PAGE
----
Judging by the way the Macau government handled severe tropical storm Pakhar, it seems to have learnt quickly from its errors with Typhoon Hato.
The devastating impact of Hato on Macau was obvious and plunged the administration of Fernando Chui Sai-on into an unprecedented crisis. The deployment of the People’s Liberation Army to help clean up the garbage and debris left by Hato was necessary, to prevent further damage being inflicted by Pakhar, which followed close behind.
In 2012, when invited to train a group of upper-middle-level civil servants, my topic was crisis management. I asked for opinions on how Macau should cope with a crisis like the 2011 tsunami in Japan. The answers were disappointing, including the view that such a crisis was impossible, and that a higher-level emergency unit would tackle it. The only more proactive answer was that residents should be evacuated to higher ground and inner mainland areas. The lack of crisis consciousness was evident.
Judging from the reactions of Macau’s Civil Protection Action Centre, which dealt with Pakhar, the city’s leadership has learnt a bitter lesson from its failure to take effective precautionary measures against Hato. The following are further lessons that can be learnt in the aftermath of Hato and Pakhar.
Firstly, Macau should develop its own electricity supply and be less dependent on Zhuhai. Without an independent power supply and sufficient reserves, any powerful typhoon could well leave life paralysed.
Second, a large wall to the west of Macau could be built to protect from flooding caused by any future typhoon. At the very least, such a protective wall would minimise the serious flooding that often takes place during typhoon season.
Third, the size of Macau’s disciplined forces, including the police and fire services, will have to be enhanced, and stricter controls imposed to prevent unscrupulous taxi drivers charging exorbitant rates during typhoons, as they did during Pakhar.
Fourth, operational procedures of the observatory must be improved. Hato tracked closer to Macau than Hong Kong, and it is curious why the Macau observatory did not trigger typhoon signals eight and 10 much earlier, unlike Hong Kong, where the observatory reacted far more swiftly. Macau must gather meteorological data on typhoons from the Hong Kong and Guangdong weather stations, to be able to make more accurate predictions and initiate the necessary precautionary measures.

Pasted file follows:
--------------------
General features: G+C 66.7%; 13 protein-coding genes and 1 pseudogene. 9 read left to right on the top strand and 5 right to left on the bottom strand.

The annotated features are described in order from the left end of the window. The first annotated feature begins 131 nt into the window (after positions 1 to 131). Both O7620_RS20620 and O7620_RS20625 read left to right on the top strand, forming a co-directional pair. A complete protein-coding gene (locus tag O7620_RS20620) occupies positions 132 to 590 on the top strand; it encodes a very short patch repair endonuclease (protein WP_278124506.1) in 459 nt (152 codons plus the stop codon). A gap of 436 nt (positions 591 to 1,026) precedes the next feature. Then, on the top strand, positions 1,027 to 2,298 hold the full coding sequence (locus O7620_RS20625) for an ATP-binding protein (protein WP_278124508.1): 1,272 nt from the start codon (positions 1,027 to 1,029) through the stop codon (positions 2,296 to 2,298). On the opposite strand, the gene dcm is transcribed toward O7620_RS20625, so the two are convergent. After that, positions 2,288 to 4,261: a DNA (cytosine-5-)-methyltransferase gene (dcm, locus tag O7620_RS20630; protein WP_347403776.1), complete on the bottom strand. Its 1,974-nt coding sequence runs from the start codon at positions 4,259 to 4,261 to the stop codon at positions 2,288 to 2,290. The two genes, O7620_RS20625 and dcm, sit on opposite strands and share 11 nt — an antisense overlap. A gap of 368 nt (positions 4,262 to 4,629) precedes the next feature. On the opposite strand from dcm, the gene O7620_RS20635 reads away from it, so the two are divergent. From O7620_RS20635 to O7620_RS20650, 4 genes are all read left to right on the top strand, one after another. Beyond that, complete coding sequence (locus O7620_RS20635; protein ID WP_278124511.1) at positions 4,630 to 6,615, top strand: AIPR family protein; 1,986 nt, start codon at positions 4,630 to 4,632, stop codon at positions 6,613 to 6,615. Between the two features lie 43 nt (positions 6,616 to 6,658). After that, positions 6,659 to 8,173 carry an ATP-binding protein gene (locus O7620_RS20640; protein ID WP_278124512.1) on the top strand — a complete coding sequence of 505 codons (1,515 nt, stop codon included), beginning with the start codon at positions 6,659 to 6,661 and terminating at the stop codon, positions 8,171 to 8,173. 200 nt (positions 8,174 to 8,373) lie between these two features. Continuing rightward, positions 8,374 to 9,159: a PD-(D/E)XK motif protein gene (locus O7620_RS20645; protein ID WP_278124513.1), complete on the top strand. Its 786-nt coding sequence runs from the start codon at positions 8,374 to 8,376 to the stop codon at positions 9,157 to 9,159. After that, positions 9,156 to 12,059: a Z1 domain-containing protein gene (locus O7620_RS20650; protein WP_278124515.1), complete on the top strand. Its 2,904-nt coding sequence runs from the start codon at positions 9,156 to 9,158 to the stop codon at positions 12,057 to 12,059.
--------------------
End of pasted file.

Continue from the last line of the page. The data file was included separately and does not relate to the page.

Fifth, Macau’s water supply system will have to be strengthened. The lack of water supply, in some areas for days, not only led to public complaints and discontent, but increased the risk of public health crises. Fortunately, the PLA soldiers were mobilised to sterilise the streets piled high with destroyed construction material, garbage, mud and sand.
Sixth, crisis governance embraces public-private partnership, which could be improved. While Macau’s uniformed services tried their best to restore normality, the private sector, including citizens and interest groups, mobilised to clean up garbage on the streets, supply bottled water and share information. The swiftness of the private sector was impressive. If Macau is regarded as a city full of interest groups, they could be brought under the umbrella of crisis management in a more coordinated and mobilised manner in the future.
Seventh, a blemish in Macau’s typhoon management was its curious reaction to deny entry to a few Hong Kong reporters. Open governments can deal with natural disasters more effectively than closed ones. Following the 2008 Wenchuan earthquake in mainland China, the government welcomed local and foreign reporters to cover the tragedy.
Eighth, a rethink of urban planning is necessary. In the past two decades, urban development in Macau has focused on megaprojects, without sufficient flood prevention measures. The local drainage system will need a complete overhaul. Underground car parks will have to be avoided and more high-rise buildings dedicated to parking will have to be built.
Proactive typhoon management measurements will see Macau’s legitimacy strengthened rather than weakened, as was seen after Hato hit the city.
Sonny Lo is a professor of politics at HKU SPACE